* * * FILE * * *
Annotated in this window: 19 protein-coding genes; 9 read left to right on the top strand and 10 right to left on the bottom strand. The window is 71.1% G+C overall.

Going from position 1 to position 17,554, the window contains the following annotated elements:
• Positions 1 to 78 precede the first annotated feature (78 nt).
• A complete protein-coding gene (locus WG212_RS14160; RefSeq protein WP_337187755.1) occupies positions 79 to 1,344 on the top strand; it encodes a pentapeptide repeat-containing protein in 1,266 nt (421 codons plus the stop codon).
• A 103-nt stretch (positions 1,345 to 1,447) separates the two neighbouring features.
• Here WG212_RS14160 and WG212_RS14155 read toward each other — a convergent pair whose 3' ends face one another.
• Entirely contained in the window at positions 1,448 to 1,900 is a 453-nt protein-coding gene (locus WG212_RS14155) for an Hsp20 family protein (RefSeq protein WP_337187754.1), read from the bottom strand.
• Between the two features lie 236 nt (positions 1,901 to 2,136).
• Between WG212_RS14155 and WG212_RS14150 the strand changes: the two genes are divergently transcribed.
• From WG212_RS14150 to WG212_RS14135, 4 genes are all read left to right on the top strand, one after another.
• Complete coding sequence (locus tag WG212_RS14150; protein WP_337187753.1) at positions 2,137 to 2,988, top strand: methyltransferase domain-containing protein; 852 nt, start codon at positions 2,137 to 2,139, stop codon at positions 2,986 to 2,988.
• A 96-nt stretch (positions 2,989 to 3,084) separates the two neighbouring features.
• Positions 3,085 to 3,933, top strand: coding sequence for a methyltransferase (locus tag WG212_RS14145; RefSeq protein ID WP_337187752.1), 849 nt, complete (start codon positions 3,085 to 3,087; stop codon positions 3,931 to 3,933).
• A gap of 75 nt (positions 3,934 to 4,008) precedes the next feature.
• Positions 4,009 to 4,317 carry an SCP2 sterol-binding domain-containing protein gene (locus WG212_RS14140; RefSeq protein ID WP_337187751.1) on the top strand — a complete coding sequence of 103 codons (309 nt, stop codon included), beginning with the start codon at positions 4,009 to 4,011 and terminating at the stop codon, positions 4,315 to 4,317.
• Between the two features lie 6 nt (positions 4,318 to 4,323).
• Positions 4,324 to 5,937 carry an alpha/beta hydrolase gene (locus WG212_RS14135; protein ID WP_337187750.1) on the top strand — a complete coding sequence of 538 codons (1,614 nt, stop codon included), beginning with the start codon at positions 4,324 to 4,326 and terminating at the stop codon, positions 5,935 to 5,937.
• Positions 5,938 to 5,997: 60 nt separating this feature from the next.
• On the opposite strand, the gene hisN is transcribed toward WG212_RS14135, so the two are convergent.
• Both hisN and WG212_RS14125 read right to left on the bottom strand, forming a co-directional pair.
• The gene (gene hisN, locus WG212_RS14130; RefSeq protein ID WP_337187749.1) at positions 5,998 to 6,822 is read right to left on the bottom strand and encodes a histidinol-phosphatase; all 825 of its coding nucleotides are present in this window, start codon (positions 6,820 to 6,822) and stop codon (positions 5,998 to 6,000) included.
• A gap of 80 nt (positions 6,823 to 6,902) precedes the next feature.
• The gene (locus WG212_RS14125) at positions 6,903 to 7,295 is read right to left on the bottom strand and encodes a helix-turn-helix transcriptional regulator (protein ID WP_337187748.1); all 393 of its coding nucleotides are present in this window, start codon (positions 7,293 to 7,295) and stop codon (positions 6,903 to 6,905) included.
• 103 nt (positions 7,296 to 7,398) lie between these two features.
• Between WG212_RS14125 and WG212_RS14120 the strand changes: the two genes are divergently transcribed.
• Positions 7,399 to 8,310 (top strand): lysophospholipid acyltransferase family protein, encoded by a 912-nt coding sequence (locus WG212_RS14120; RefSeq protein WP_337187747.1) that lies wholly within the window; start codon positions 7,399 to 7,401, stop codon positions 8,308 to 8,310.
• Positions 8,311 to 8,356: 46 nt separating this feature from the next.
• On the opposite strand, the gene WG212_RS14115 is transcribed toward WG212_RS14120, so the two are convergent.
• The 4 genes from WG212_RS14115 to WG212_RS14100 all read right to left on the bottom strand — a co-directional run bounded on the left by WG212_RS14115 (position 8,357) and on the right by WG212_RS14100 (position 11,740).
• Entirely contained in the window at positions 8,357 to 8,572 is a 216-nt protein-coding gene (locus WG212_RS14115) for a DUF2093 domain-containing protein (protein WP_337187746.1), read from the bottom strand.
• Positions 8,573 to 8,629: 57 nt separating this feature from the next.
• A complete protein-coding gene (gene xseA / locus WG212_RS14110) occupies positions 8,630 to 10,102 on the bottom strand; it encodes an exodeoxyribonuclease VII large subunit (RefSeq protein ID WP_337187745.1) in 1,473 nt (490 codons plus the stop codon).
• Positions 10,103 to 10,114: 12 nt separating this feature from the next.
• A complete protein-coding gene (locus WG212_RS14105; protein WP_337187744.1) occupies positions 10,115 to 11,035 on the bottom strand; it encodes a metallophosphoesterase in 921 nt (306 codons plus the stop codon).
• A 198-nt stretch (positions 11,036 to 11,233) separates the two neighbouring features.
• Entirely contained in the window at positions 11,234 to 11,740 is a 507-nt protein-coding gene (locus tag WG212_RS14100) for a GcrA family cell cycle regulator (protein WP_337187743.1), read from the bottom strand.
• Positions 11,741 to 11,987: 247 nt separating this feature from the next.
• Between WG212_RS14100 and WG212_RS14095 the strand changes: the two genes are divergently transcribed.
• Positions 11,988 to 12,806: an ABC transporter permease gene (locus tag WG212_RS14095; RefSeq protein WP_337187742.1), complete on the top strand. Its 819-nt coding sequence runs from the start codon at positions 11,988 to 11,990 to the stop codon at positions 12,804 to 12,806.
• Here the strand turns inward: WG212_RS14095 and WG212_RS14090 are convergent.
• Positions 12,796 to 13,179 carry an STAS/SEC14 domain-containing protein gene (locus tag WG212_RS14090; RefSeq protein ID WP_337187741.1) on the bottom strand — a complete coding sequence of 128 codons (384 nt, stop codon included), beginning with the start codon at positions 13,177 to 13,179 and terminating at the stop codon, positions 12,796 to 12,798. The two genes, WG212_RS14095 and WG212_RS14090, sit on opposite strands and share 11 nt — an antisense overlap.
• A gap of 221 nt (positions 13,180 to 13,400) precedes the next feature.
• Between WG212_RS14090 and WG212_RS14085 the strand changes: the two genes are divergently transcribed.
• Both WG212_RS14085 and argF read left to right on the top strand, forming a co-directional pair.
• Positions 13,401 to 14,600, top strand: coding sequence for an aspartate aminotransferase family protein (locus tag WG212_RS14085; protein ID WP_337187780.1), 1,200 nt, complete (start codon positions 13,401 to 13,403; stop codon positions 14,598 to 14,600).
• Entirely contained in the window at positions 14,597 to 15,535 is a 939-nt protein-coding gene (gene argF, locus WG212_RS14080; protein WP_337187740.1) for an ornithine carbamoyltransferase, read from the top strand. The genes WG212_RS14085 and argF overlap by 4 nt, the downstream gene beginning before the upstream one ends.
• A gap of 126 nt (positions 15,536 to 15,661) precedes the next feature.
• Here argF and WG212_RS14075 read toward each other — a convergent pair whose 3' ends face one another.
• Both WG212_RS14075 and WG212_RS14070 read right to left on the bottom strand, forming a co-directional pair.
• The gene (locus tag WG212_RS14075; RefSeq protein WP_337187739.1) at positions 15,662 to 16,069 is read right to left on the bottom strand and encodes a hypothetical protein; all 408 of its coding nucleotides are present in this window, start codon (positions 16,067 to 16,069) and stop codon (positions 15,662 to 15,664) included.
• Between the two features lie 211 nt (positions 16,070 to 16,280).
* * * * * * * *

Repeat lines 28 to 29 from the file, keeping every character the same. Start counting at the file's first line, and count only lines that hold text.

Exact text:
• On the opposite strand, the gene WG212_RS14115 is transcribed toward WG212_RS14120, so the two are convergent.
• The 4 genes from WG212_RS14115 to WG212_RS14100 all read right to left on the bottom strand — a co-directional run bounded on the left by WG212_RS14115 (position 8,357) and on the right by WG212_RS14100 (position 11,740).